Divorcing spouses may use the Code Sec. 507 framework to divide the assets of their existing foundation without incurring tax on the transaction. The most straightforward and practical approach is for the transferor foundation to remain active and to distribute half its assets to a transferee foundation newly established by one of the spouses, which will constitute a significant distribution pursuant to a liquidation, reorganization, etc., under Code Sec. 507. In some instances, however, the soon-to-be ex-spouses may both prefer a “fresh start” for their charitable goals. In this case, the divorcing parties would (1) each establish their own new separate private foundation, (2) equally distribute all the assets of the existing foundation between the new foundations and (3) dissolve the original foundation. Either scenario results in two foundations holding an equal share of the assets and liabilities of the initial transferor foundation without the imposition of expenditure responsibility or a termination tax. For divorcing parties, this division results in a fair and equitable distribution of the original foundation and enables each of the parties to continue carrying out their own individual charitable objectives post-divorce.
Apart from divorce, family foundations may experience internal conflicts as the charitable objectives of multiple siblings or other family board members diverge over time. A division under Code Sec. 507 may also be an appropriate solution in these cases, as the existing foundation can make a significant distribution of assets to multiple foundations without incurring a termination tax, enabling family board members to pursue their separate charitable interests independently.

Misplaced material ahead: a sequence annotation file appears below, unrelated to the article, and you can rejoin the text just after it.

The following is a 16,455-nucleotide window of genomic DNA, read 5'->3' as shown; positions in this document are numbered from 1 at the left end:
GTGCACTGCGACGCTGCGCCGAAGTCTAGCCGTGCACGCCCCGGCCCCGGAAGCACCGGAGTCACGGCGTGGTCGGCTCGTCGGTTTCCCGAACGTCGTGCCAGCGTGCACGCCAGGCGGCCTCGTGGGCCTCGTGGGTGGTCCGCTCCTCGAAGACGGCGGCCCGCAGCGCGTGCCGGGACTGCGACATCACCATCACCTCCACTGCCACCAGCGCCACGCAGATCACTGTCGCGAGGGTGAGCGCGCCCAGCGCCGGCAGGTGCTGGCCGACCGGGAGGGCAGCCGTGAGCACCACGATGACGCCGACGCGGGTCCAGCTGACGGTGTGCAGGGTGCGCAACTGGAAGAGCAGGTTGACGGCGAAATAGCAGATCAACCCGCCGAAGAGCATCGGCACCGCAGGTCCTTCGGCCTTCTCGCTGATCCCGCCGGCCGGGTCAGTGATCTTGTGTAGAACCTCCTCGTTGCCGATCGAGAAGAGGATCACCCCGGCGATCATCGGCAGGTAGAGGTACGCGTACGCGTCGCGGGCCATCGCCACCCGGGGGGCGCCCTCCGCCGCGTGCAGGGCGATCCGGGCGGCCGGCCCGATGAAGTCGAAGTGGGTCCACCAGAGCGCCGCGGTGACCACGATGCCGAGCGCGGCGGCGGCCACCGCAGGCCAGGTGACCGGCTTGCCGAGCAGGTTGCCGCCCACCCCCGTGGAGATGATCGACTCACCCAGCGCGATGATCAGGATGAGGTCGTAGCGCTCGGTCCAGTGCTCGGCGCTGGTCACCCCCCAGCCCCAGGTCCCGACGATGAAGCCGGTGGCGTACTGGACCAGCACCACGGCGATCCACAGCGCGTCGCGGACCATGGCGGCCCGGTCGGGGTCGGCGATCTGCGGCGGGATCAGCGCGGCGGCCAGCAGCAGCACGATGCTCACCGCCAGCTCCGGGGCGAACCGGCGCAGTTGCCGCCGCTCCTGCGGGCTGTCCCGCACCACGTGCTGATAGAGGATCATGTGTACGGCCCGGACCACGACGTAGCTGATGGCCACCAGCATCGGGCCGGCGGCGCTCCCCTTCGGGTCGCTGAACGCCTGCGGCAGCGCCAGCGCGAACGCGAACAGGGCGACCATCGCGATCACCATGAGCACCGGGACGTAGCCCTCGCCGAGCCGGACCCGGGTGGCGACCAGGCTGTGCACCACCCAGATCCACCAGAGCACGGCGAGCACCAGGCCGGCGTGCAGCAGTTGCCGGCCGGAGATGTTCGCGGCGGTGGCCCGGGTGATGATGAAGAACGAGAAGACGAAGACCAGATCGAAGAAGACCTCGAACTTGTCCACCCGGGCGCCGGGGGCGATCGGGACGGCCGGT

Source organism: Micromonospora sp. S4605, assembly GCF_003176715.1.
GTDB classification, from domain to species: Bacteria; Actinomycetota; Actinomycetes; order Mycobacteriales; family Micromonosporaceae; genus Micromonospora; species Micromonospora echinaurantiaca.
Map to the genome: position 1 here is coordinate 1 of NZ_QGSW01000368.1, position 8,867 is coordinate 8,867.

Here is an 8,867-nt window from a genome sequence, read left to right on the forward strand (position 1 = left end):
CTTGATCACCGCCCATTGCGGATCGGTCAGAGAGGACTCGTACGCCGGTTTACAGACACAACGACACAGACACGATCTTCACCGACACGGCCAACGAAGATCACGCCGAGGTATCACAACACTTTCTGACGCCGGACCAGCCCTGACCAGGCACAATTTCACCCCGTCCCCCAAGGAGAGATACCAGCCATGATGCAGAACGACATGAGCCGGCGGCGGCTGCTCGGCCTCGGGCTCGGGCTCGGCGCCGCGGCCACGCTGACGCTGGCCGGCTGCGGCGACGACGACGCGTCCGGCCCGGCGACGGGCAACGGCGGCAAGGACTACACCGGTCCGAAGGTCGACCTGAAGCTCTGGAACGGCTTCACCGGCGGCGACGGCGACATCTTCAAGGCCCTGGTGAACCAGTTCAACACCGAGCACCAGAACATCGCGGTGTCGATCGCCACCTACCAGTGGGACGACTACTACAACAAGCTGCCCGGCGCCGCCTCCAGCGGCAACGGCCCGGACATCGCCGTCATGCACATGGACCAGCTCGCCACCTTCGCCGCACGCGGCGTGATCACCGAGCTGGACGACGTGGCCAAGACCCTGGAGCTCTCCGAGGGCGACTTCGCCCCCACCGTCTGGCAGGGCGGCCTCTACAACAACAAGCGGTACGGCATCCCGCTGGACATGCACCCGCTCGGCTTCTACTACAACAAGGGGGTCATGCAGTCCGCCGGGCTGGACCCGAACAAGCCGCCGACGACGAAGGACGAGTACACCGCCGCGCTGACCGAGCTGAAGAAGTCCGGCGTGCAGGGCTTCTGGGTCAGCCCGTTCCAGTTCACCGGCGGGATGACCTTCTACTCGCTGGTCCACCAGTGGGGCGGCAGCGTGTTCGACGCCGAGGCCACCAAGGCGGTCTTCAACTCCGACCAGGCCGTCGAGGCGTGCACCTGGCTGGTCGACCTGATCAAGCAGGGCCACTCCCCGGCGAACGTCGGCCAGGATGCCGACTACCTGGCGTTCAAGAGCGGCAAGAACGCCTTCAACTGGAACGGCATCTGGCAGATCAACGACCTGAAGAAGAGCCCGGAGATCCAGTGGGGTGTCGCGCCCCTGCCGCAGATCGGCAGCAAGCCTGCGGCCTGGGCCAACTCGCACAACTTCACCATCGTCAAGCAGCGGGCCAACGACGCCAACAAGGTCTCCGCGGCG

Alternatively, distributions made when dividing a private foundation may be directed to one or more donor advised funds selected by the parties. However, parties considering this route must be aware of the frequently changing laws governing donor advised funds. In fact, Congress is currently considering legislation (HR 6595 and its companion bill, S 1981, the Accelerating Charitable Efforts Act) that would, under certain circumstances, exclude distributions to donor advised funds as a type of qualifying distribution.
Costs Associated With Division
Although federal law provides a potentially tax-free path forward for dividing a foundation, costs may be incurred pre- and post-division to establish the new transferee foundation(s) and to potentially dissolve the transferor foundation.
- Establishing a Transferee Foundation. The costs associated with establishing a new foundation will include startup costs, staffing needs, state registration fees and legal, accounting and filing fees (IRS and state agencies).
- Dissolving the Transferor Foundation. If the division results in complete distribution of the assets of the original foundation, the fees for its dissolution will depend upon the law of the state(s) in which the foundation is incorporated and operated. In addition, the transferor foundation may incur costs associated with winding down its operations.
Consultation Prior to Division
In the event of divorce or conflicting charitable interests among family board members, dividing the assets of a private foundation may, in certain circumstances, be a wise solution. Those considering this path should consult qualified legal counsel before doing so to understand the potential costs and ensure compliance with the tax laws and other requirements associated with the division.